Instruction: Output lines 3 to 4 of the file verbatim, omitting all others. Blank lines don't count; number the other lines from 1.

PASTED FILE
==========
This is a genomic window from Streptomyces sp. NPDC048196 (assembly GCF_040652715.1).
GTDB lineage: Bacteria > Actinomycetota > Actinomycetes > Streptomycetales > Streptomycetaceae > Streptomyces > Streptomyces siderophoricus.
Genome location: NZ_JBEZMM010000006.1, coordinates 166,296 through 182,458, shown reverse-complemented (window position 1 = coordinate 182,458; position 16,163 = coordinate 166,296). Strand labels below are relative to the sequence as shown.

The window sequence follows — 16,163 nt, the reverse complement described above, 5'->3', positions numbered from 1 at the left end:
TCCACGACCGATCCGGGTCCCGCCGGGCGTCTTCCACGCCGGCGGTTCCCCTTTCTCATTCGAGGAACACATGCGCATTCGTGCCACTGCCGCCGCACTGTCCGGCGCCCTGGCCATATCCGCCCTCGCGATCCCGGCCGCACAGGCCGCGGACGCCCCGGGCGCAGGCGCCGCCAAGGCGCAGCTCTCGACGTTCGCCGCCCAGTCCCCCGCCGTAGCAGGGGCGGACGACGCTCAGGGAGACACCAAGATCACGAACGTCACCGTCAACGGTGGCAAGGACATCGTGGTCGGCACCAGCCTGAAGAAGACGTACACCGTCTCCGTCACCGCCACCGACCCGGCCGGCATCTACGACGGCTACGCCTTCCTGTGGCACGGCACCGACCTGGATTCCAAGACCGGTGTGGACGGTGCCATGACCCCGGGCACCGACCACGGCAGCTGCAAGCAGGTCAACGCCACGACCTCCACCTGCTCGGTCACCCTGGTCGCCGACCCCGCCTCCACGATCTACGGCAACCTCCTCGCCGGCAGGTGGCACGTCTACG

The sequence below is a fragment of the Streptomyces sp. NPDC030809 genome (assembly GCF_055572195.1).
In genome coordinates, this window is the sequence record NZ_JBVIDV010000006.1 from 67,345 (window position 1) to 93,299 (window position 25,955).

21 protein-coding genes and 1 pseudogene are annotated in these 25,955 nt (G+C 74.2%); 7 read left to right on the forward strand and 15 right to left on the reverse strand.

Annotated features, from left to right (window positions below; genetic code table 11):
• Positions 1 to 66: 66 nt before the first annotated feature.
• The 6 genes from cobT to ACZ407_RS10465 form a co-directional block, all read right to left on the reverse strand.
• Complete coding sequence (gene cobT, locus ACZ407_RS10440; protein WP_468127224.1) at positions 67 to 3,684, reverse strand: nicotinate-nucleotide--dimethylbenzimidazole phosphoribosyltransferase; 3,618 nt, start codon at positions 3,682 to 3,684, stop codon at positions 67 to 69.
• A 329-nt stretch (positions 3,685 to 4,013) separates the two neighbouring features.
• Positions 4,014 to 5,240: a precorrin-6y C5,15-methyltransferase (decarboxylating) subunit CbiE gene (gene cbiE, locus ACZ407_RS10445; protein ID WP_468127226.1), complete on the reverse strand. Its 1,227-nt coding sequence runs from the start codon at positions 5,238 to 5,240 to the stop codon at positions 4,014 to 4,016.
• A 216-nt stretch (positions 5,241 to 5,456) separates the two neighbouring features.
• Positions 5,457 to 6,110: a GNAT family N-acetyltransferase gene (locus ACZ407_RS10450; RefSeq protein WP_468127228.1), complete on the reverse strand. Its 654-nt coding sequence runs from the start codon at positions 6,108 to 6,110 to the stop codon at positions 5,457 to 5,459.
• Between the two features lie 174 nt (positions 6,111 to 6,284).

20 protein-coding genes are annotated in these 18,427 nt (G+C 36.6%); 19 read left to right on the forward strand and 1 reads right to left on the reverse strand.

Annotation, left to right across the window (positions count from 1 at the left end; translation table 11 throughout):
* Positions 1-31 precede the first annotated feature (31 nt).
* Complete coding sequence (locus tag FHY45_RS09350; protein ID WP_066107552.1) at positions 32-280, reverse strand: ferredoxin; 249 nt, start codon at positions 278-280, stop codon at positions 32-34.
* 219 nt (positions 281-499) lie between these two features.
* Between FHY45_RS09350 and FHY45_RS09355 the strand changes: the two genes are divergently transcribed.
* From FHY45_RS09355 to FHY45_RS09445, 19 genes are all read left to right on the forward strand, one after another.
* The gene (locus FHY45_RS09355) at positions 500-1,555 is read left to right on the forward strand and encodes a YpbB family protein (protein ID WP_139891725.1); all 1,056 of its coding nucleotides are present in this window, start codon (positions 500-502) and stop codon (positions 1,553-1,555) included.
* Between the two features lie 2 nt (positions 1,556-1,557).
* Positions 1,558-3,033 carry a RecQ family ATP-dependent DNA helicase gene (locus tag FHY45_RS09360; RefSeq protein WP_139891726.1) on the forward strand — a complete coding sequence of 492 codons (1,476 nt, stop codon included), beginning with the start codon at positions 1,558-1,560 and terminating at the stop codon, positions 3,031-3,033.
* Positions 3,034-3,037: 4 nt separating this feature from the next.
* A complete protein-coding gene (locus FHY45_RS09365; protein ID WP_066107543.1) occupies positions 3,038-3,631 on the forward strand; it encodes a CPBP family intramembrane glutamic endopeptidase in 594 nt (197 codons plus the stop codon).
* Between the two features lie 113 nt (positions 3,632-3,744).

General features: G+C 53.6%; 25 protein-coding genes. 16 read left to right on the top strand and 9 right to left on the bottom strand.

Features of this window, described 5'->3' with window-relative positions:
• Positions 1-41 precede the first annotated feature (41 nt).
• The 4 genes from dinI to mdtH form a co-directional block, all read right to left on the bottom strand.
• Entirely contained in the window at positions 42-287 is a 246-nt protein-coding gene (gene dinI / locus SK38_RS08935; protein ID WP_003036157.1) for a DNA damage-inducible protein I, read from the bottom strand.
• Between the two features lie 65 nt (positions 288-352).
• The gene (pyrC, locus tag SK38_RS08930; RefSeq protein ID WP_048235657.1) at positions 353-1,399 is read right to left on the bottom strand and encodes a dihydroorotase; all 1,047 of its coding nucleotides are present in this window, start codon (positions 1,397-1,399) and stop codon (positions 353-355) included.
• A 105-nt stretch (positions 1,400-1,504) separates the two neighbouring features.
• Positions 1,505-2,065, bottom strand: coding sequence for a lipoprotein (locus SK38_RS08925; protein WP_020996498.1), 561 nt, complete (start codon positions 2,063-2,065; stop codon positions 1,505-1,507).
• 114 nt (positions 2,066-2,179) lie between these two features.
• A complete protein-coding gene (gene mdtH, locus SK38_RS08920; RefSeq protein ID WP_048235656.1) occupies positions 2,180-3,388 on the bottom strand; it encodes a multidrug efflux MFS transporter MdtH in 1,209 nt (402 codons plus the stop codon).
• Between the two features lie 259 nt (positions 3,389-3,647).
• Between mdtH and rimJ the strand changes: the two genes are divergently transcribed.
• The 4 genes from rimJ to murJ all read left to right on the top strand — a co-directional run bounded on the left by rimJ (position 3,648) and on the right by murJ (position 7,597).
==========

Genome location: NZ_JBEZMM010000006.1, coordinates 166,296 through 182,458, shown reverse-complemented (window position 1 = coordinate 182,458; position 16,163 = coordinate 166,296). Strand labels below are relative to the sequence as shown.

The window sequence follows — 16,163 nt, the reverse complement described above, 5'->3', positions numbered from 1 at the left end: